Tahoe Market Pulse: Profiting from panicky sellers
There were two days in early February when bank preferred stocks fell, some as much as 10 percent. They recovered just as quickly. What happened and how can we benefit again?
First a background: Banking stocks have lagged, driven by concerns about economic growth (or lack thereof) and continued low interest rates. Add to that fears of higher losses on loans to energy companies.
That came to a head in early February when European banks, which are still working through bad debts from the financial crisis, looked more fragile under an even flatter yield curve. Their preferred stocks dropped by as much as 10 percent.
Preferred securities are closer to bonds than stocks, so investors must constantly evaluate credit quality. For U.S. banks, credit quality is high. Listening to some presidential candidates one would think that U.S. banks are free to do as they please.
In truth, since the 2008 financial crisis a lot of regulation, including Dodd Frank and its stress tests, has been imposed on banks. Lending standards are higher and balance sheets are stronger, diminishing the potential for future loan losses even if the economy deteriorates.
European banks are less secure as their economy is worse than ours and they face a flatter yield curve. That said, both U.S. and European banks still make money. They aren’t even close to suspending dividends or defaulting. The February panic was overdone.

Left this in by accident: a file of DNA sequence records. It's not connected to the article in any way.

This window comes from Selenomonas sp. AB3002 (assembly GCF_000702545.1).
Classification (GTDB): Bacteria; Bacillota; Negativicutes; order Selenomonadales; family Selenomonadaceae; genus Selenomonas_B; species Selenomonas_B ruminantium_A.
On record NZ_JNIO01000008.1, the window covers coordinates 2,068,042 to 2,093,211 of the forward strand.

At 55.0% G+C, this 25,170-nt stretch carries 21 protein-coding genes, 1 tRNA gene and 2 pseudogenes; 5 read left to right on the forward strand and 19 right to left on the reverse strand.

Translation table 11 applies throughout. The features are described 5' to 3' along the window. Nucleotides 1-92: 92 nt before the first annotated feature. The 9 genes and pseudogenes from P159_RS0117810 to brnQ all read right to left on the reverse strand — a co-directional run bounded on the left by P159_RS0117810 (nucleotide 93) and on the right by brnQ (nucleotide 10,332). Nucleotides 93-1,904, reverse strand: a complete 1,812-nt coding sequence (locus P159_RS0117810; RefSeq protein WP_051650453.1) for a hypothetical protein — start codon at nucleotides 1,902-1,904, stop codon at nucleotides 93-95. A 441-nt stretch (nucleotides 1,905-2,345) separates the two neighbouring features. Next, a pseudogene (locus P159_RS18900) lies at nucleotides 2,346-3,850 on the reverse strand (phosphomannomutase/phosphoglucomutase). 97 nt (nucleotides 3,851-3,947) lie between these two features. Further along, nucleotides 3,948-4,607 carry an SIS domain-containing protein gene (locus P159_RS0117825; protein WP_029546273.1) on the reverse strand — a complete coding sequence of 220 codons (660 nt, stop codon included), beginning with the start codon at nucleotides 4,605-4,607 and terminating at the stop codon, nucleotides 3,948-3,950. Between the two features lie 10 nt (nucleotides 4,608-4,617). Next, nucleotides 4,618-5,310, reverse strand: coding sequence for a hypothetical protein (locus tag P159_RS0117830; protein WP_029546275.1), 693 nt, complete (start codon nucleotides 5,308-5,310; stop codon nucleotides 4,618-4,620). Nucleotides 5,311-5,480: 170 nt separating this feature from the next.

Investors can benefit from these brief periods of panic. In gambling terms, it’s best to fade the pessimism. An example of a great entry point came with Barclays Bank 7.10% Preferred (BCS.A).
This security had been trading above its $25 par value and then it dropped to $22.50 in early February. Its yield rose to 8 percent. Barclays has been in business for 300 years, surely it could survive whatever was happening in February!
Cooler heads prevailed and two days later the preferred was back above par. Those who purchased into the panic received more than a year’s worth of dividends in the form of capital appreciation.
If you don’t follow the market throughout the trading day as I do, you can place good-till-canceled buy orders at panic level prices.
The orders won’t get filled unless the security falls to your price or lower. Because of very strong capital reserves and adequate earnings, I’m a buyer anytime U.S. bank preferred stocks (or even selected European preferreds) succumb to panicky sellers. It will happen again.
David Vomund is an Incline Village-based fee-only Registered Investment Advisor. Information is found at http://www.VomundInvestments.com or by calling 775-832-8555. Clients may hold the positions mentioned in this article. Past performance does not guarantee future results. Consult your financial adviser before purchasing any security.
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